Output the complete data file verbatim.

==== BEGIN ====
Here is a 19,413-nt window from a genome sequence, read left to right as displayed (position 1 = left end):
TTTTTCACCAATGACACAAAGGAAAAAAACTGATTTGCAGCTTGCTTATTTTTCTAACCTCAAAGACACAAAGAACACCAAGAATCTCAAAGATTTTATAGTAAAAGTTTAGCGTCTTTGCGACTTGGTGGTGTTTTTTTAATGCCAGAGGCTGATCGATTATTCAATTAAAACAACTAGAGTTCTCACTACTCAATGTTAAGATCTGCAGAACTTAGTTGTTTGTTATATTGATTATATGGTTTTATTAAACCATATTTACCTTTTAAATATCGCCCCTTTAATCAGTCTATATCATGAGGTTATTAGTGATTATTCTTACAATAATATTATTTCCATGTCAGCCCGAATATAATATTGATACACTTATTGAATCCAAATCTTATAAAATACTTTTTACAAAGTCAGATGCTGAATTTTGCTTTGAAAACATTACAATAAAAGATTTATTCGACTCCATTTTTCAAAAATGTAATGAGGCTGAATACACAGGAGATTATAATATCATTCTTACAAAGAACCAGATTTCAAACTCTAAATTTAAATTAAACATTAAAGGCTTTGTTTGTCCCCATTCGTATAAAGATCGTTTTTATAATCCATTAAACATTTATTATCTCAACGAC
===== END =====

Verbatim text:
Here is a 19,413-nt window from a genome sequence, read left to right as displayed (position 1 = left end):
TTTTTCACCAATGACACAAAGGAAAAAAACTGATTTGCAGCTTGCTTATTTTTCTAACCTCAAAGACACAAAGAACACCAAGAATCTCAAAGATTTTATAGTAAAAGTTTAGCGTCTTTGCGACTTGGTGGTGTTTTTTTAATGCCAGAGGCTGATCGATTATTCAATTAAAACAACTAGAGTTCTCACTACTCAATGTTAAGATCTGCAGAACTTAGTTGTTTGTTATATTGATTATATGGTTTTATTAAACCATATTTACCTTTTAAATATCGCCCCTTTAATCAGTCTATATCATGAGGTTATTAGTGATTATTCTTACAATAATATTATTTCCATGTCAGCCCGAATATAATATTGATACACTTATTGAATCCAAATCTTATAAAATACTTTTTACAAAGTCAGATGCTGAATTTTGCTTTGAAAACATTACAATAAAAGATTTATTCGACTCCATTTTTCAAAAATGTAATGAGGCTGAATACACAGGAGATTATAATATCATTCTTACAAAGAACCAGATTTCAAACTCTAAATTTAAATTAAACATTAAAGGCTTTGTTTGTCCCCATTCGTATAAAGATCGTTTTTATAATCCATTAAACATTTATTATCTCAACGAC